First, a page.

ArticlesDie Behandlung von Verbrennungen im Kindesalter mit Fissan Trockengel. (Treatment of Pediatric Burns with Fissan Powder); Samimi KJ, Witzel CL; Dusseldorf University Press, 1998
Media Reports“Tissue Expansion”; KUAT (NPR) report (Southern Arizona), 07/05/99
Media Reports“Coping with breast loss”; Tucson Citizen, 11/20/01
Media Reports“Flap reconstruction uses flesh from breast”; Tucson Citizen, 11/20/01
Media Reports“Better Breast Reconstruction”; Ivanhoe Broadcasting (National Broadcast), 12/09/02
Media Reports“Fixing the Skin”; Ivanhoe Broadcasting (National Broadcast), 01/03/03
Media Reports“Safety of Silicone Breast Implants”; KOLD (CBS) Interview, (Southern Arizona, 04/18/05)
National Presentations“Repair of Cloacal Exstrophy, Omphalocele and Gastroschisis Using Porcine Small Intestinal Submucosa Graft or a Cadaveric Homograft.”; Presented at American Society of Plastic Surgeons Annual Meeting; Orlando, Florida 11/04/01
Media Reports“Sunprotective Clothing” KUSI (NBC) San Diego, California, 07/04/07
Media Reports“Plastic Surgery Goes Mini” Life after 50 magazine (Southern California, 04/01/07)

In The Media

Safe Plastic Surgery

Dr. Samimi gives advice in a KUSI interview on Safe Plastic Surgery. Dr. Samimi has several tips for those considering plastic surgery. This live interview was aired on KUSI, a local San Diego TV station.


Sun Damage Prevention

Dr. Samimi discusses different options to prevent sun damage. This aired live on KUSI Inside San Diego News talkshow. This news segment can be viewed here.


Tissue Expansion

This report, which aired on KUAT, covers Dr. Samimi’s experience in using tissue expansion to help restore the appearance of several patients. Please click on the picture below to watch.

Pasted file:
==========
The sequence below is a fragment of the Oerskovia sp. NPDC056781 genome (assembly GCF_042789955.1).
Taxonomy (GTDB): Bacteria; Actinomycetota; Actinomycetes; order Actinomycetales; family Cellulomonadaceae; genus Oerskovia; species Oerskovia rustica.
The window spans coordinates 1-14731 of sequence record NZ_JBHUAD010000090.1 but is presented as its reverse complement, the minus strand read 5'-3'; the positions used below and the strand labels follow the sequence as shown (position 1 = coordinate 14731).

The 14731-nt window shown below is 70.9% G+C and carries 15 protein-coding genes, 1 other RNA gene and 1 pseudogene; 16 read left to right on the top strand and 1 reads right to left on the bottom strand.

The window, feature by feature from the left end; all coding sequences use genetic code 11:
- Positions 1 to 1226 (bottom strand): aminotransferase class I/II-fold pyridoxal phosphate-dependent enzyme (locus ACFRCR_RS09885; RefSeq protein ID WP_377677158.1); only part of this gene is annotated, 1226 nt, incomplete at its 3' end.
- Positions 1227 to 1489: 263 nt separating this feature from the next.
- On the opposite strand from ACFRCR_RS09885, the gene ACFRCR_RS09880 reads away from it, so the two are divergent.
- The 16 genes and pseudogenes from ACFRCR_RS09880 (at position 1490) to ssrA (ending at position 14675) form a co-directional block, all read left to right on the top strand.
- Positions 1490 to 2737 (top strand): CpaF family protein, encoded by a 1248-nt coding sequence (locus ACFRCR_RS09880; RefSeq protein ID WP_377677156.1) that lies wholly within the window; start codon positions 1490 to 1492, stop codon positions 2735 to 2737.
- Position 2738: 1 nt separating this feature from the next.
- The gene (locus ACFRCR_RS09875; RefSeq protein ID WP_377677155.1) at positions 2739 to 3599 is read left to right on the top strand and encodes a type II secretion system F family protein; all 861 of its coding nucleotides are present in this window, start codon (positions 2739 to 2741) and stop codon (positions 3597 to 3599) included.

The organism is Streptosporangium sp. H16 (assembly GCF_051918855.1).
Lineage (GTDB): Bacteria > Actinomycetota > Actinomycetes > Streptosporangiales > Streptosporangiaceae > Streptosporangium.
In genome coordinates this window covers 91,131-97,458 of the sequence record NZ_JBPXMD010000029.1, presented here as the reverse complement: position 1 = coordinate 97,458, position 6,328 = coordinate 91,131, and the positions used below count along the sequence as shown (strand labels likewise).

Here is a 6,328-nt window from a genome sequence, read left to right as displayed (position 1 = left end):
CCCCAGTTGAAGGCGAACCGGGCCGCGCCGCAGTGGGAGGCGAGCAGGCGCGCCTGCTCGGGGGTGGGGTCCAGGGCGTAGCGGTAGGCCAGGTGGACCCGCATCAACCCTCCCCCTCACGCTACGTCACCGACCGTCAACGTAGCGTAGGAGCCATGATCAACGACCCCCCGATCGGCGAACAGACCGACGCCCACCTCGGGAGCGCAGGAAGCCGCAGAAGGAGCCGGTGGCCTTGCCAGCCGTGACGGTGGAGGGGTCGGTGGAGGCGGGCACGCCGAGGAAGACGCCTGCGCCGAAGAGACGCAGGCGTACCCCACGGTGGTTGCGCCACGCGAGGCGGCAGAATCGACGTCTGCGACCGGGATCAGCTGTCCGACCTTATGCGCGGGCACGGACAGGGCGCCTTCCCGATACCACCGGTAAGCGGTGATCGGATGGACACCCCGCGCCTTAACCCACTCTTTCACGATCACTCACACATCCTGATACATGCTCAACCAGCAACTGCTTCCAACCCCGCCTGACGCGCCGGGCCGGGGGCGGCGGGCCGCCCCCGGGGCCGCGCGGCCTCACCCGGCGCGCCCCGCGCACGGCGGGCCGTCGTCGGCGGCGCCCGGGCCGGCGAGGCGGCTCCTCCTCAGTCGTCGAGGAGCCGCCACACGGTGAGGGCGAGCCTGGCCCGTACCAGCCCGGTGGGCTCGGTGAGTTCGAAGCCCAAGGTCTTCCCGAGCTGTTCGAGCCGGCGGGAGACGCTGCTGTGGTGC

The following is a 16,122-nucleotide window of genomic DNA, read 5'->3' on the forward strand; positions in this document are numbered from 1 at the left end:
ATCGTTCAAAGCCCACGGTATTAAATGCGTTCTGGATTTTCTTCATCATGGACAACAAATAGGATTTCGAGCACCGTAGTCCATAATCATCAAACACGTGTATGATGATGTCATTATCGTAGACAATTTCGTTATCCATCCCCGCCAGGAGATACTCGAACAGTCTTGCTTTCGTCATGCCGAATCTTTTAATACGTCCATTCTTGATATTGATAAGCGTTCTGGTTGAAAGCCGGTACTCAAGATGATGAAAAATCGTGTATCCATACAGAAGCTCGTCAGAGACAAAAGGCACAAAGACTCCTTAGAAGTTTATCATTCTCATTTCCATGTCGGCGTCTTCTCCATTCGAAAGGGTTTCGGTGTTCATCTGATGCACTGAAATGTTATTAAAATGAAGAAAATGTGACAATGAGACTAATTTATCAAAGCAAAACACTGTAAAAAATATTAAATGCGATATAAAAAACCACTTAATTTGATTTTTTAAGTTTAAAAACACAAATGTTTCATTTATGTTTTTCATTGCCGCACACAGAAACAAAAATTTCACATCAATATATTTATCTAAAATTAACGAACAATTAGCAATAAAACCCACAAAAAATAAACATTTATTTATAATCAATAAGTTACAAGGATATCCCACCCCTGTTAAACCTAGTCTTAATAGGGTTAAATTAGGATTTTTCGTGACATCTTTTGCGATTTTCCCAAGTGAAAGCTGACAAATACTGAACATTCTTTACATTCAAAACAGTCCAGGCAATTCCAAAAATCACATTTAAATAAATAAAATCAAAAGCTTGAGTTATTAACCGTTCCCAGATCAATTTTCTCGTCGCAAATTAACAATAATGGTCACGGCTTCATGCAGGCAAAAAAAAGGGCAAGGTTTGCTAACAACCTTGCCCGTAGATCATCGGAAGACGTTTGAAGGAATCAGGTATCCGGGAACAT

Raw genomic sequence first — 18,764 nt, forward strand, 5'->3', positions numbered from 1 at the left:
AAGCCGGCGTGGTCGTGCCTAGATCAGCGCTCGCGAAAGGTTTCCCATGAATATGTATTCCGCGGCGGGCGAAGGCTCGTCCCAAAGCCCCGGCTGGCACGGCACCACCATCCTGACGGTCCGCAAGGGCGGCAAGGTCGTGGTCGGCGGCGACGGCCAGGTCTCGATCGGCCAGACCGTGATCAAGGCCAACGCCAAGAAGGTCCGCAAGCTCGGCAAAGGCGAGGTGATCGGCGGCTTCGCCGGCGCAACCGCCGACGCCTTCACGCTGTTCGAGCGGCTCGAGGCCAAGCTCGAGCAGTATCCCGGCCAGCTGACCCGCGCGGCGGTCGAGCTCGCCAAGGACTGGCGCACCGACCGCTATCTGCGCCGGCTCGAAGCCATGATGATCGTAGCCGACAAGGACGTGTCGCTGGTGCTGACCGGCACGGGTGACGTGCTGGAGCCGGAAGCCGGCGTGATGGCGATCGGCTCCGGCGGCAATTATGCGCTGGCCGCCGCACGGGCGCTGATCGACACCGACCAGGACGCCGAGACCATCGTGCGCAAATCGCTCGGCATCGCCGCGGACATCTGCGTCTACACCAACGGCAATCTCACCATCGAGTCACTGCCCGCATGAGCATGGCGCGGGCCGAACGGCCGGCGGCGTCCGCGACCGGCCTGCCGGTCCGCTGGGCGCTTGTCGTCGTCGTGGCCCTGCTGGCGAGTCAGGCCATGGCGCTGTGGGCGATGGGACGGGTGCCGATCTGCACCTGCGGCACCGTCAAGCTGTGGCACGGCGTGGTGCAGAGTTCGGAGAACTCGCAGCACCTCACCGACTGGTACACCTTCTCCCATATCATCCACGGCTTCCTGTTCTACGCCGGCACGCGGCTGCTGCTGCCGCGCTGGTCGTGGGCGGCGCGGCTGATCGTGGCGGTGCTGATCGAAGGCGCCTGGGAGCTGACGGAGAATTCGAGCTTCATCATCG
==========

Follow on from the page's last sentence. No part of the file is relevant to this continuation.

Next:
Better Breast Reconstruction

This documentary shows a number of Dr. Samimi’s patients who underwent breast reconstruction and how it changed their lifes. This was broadcast throughout North America, including Southern California, on a number of different TV stations.


Fixing The Skin

To restore the appearance of a child afflicted with a birth defect, is one of the most challenging and rewarding aspects of being a plastic surgeon. This documentary shows two of Dr. Samimi’s young patients who underwent a series of operations. This report was produced by Ivanhoe Broadcasting and featured on TV stations throughout the United States.


Safety Of Silicone Breast Implants

Following the initial approval of silicone breast implants by the FDA, Dr. Samimi was interviewed about possible safety concerns with these new implants. As a long-time participant in the Mentor Silicone Implant Adjunct Study, he has had considerable experience in the use of silicone breast implants. This report was aired on CBS-affiliate KOLD in Arizona.


Plastic Surgery Without Surgery

Most recent advances in plastic surgery have been in non-surgical procedures such as Botox and soft tissue fillers. In this report, Dr. Samimi is interviewed about these new treatments and also shown performing these procedures. This was produced and broadcast by KUAT, a PBS-affiliate.


Oscar Ceremony

Following the 1998 Academy Awards, Dr. Samimi is interviewed by the CBS-affiliate for his role in the Oscar winning documentary “A Story of Healing”.


Body Contouring After Gastric Bypass

This news report features one of Dr. Samimi’s patients who had previously undergone a gastric bypass procedure and then had lost a significant amount of weight. It shows Dr. Samimi performing an abdominoplasty and thigh lift and was aired on the local NBC affiliate.

Biography

Biography – Dr. Kian Samimi


Biography

Dr. Samimi was born and raised in Duesseldorf, Germany. His first experiences in medicine were from visiting his father’s office, who was a well-respected pediatrician. Being raised in the fashion capital of Germany, Dr. Samimi started working as a fashion photographer during high school. This allowed him to develop an appreciation for human beauty early in his life.

Graduating in the top of his class, he entered medical school in Duesseldorf. He had the opportunity to work with some of Europe’s most well-known plastic surgeons during medical school and was fascinated by this field. It not only required a sound knowledge of medicine and surgical principles, but also a creative mind and appreciation of aesthetics. As his family had moved to the United States while he was in medical school, Dr. Samimi attended his clinical training in the United States.

He first completed training in general surgery at the University of Illinois in Chicago. Most of his time was spent at Cook County Hospital, teaching him not only surgical skills and decision-making, but also respect and compassion for people less fortunate.